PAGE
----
Analysts Downgrade Big Tobacco Stocks

Equity analysts are lowering their fair value estimates for three global large-cap tobacco manufacturers

Philip Gorham 3 August, 2018 | 9:52AM

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Equity analysts are lowering their fair value estimates for three global large-cap tobacco manufacturers, after taking a less optimistic view of medium-term margins. Nevertheless, we still believe upside exists to the stocks, particularly Imperial Brands (IMB) and Philip Morris International (PM), and we think the group is heavily out of favour after heated tobacco sales suddenly plateaued in Japan in the first quarter of this year.

The catalyst, however, may not come until early next year when PMI commercializes its disposable heated-tobacco product. The high cost of the devices may be keeping some consumers on the sidelines, and we expect the late adopters to be enticed by some of the pipeline products that the tobacco manufacturers will bring to market in the next two to three years.

Specifically, we are lowering our fair value estimates for British American Tobacco (BATS) to £45 from £48, for Imperial Brands to £37 from £39, and for Philip Morris International to $102 from $104. We do not share the consensus view that tobacco margins will continue to expand over the next five years.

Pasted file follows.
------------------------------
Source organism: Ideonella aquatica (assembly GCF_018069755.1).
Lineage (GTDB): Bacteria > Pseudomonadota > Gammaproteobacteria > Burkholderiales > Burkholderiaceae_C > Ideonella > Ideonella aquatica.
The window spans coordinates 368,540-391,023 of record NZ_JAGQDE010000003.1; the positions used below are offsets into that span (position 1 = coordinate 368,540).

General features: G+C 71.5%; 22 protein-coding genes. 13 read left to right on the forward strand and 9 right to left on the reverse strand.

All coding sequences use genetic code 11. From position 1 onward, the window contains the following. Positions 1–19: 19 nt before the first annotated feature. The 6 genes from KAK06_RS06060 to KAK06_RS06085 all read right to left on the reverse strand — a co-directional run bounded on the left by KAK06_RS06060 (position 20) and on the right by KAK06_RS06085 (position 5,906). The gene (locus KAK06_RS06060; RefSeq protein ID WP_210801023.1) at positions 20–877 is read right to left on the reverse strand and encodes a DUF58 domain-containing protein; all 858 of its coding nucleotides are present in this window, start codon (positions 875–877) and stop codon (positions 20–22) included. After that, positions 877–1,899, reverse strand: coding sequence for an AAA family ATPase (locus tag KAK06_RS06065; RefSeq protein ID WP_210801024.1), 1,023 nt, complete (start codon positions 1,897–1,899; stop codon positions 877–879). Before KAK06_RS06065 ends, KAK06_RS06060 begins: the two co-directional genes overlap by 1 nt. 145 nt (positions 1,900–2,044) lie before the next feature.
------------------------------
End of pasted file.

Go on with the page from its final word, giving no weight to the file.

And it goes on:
While evidence from Japan suggests industry volumes may be little affected by the adoption of substitute products, we are concerned that negative mix from vapor and devices and continued operating deleverage from declining volumes will be headwinds for earnings before tax margins in the medium term. Further, we are concerned that the migration of smokers to substitute products will spread volume across multiple product platforms, which will erode Big Tobacco's cost advantage and further constrain margin expansion.

We now assume relatively flat margins at roughly the 40% mark for all three companies, down from our previous assumption of margins rising gradually by around 2 percentage points over a five-year period.

The advent of e-cigarettes has created the most significant change in the industry since the 1960s. Early forms of e-cigarettes have existed for a generation, but with the consumer arguably less brand-loyal and more aware of health issues than ever before, the industry is on the cusp of a seismic shift to next-generation products.

It seems likely that conventional tobacco will remain the driving force of the industry profit pool for at least the next decade, but big tobacco manufacturers are nevertheless placing their bets on the new categories most likely to win share of smokers.

The information contained within is for educational and informational purposes ONLY. It is not intended nor should it be considered an invitation or inducement to buy or sell a security or securities noted within nor should it be viewed as a communication intended to persuade or incite you to buy or sell security or securities noted within. Any commentary provided is the opinion of the author and should not be considered a personalised recommendation. The information contained within should not be a person's sole basis for making an investment decision. Please contact your financial professional before making an investment decision.

Securities Mentioned in Article

Security NamePriceChange (%)Morningstar
Rating
British American Tobacco PLC3,093.00 GBX-0.37
Imperial Brands PLC2,145.00 GBX0.12
Philip Morris International Inc88.72 USD1.15

About Author

Philip Gorham  

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